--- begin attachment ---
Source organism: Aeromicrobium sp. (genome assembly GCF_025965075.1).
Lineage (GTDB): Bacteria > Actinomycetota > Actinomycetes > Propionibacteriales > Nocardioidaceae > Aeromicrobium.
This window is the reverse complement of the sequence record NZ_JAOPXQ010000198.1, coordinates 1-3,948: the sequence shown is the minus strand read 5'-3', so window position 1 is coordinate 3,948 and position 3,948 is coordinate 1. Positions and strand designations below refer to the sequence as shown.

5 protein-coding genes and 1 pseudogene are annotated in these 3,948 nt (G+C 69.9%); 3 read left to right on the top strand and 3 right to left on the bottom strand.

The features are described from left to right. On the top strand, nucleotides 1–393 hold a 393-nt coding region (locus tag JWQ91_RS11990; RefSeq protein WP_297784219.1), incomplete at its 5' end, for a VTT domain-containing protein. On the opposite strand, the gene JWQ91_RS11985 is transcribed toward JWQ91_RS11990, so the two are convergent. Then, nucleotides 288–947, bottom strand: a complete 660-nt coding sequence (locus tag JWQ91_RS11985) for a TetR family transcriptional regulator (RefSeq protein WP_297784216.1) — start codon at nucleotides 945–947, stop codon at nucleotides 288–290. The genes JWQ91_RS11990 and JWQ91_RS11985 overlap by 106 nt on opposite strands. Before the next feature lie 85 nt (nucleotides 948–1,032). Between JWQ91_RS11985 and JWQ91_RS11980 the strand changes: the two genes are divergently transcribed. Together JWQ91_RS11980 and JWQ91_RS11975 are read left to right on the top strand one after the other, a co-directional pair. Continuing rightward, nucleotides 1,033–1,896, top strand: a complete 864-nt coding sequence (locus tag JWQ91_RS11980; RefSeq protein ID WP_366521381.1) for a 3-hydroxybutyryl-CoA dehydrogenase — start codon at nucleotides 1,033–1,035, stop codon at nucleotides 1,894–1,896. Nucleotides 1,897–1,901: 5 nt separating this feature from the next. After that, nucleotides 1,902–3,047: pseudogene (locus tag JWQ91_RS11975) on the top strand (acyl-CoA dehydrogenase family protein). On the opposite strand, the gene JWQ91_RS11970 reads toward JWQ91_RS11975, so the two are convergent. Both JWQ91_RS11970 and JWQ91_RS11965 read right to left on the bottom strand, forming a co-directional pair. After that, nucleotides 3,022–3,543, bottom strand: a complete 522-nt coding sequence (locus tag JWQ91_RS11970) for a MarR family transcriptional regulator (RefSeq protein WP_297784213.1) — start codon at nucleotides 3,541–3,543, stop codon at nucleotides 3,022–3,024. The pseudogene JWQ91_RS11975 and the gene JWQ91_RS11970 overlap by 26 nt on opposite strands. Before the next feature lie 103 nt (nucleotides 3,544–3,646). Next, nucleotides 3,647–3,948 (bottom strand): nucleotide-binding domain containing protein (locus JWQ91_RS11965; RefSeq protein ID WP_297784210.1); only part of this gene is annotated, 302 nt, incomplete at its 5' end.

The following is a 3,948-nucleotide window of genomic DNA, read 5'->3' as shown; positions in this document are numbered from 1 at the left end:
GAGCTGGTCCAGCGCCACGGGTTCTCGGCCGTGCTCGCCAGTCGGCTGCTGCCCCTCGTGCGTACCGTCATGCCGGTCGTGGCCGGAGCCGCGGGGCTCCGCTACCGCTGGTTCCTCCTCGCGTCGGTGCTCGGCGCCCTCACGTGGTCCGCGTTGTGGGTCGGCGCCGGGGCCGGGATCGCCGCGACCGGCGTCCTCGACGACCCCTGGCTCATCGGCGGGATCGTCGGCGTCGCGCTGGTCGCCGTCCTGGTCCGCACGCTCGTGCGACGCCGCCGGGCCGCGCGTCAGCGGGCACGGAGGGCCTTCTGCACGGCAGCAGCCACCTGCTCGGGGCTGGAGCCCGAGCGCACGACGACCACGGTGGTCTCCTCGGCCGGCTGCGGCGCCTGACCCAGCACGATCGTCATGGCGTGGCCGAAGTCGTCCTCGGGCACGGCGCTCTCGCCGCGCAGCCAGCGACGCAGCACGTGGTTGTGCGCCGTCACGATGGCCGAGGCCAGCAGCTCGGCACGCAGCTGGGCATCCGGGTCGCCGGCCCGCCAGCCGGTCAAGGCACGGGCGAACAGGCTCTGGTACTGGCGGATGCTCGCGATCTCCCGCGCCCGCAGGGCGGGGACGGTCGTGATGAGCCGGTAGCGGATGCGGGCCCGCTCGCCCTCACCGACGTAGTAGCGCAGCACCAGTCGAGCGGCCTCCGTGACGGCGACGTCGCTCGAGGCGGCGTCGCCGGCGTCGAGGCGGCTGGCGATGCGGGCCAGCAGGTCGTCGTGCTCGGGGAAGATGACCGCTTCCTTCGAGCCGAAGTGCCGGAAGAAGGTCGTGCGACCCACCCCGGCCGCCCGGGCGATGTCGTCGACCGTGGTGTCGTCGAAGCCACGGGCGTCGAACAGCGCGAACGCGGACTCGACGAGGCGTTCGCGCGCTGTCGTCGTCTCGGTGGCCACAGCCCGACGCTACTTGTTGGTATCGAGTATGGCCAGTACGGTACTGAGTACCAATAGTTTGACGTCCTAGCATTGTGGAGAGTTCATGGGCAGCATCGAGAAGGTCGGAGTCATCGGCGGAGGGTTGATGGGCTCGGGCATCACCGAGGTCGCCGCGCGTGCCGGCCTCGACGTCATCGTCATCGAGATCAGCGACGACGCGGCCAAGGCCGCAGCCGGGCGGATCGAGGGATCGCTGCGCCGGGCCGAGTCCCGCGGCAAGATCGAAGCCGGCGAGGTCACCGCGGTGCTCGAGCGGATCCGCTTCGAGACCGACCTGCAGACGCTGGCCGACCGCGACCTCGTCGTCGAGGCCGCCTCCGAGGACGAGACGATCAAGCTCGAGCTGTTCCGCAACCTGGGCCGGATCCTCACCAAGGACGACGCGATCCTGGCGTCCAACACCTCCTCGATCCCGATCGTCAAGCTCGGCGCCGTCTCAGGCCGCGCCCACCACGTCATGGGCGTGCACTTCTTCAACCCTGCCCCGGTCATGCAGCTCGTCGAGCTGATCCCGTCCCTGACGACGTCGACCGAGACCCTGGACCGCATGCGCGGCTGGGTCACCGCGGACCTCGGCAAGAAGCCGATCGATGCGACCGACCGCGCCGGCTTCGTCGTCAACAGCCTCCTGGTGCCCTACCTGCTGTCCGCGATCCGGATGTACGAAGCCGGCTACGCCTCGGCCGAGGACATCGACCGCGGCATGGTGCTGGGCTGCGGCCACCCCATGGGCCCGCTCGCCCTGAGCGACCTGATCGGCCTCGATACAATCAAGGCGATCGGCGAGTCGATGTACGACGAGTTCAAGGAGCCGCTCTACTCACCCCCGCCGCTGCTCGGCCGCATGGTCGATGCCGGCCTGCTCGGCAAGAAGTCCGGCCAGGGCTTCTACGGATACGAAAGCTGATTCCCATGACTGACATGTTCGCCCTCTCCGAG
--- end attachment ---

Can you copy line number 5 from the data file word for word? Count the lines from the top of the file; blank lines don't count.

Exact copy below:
The features are described from left to right. On the top strand, nucleotides 1–393 hold a 393-nt coding region (locus tag JWQ91_RS11990; RefSeq protein WP_297784219.1), incomplete at its 5' end, for a VTT domain-containing protein. On the opposite strand, the gene JWQ91_RS11985 is transcribed toward JWQ91_RS11990, so the two are convergent. Then, nucleotides 288–947, bottom strand: a complete 660-nt coding sequence (locus tag JWQ91_RS11985) for a TetR family transcriptional regulator (RefSeq protein WP_297784216.1) — start codon at nucleotides 945–947, stop codon at nucleotides 288–290. The genes JWQ91_RS11990 and JWQ91_RS11985 overlap by 106 nt on opposite strands. Before the next feature lie 85 nt (nucleotides 948–1,032). Between JWQ91_RS11985 and JWQ91_RS11980 the strand changes: the two genes are divergently transcribed. Together JWQ91_RS11980 and JWQ91_RS11975 are read left to right on the top strand one after the other, a co-directional pair. Continuing rightward, nucleotides 1,033–1,896, top strand: a complete 864-nt coding sequence (locus tag JWQ91_RS11980; RefSeq protein ID WP_366521381.1) for a 3-hydroxybutyryl-CoA dehydrogenase — start codon at nucleotides 1,033–1,035, stop codon at nucleotides 1,894–1,896. Nucleotides 1,897–1,901: 5 nt separating this feature from the next. After that, nucleotides 1,902–3,047: pseudogene (locus tag JWQ91_RS11975) on the top strand (acyl-CoA dehydrogenase family protein). On the opposite strand, the gene JWQ91_RS11970 reads toward JWQ91_RS11975, so the two are convergent. Both JWQ91_RS11970 and JWQ91_RS11965 read right to left on the bottom strand, forming a co-directional pair. After that, nucleotides 3,022–3,543, bottom strand: a complete 522-nt coding sequence (locus tag JWQ91_RS11970) for a MarR family transcriptional regulator (RefSeq protein WP_297784213.1) — start codon at nucleotides 3,541–3,543, stop codon at nucleotides 3,022–3,024. The pseudogene JWQ91_RS11975 and the gene JWQ91_RS11970 overlap by 26 nt on opposite strands. Before the next feature lie 103 nt (nucleotides 3,544–3,646). Next, nucleotides 3,647–3,948 (bottom strand): nucleotide-binding domain containing protein (locus JWQ91_RS11965; RefSeq protein ID WP_297784210.1); only part of this gene is annotated, 302 nt, incomplete at its 5' end.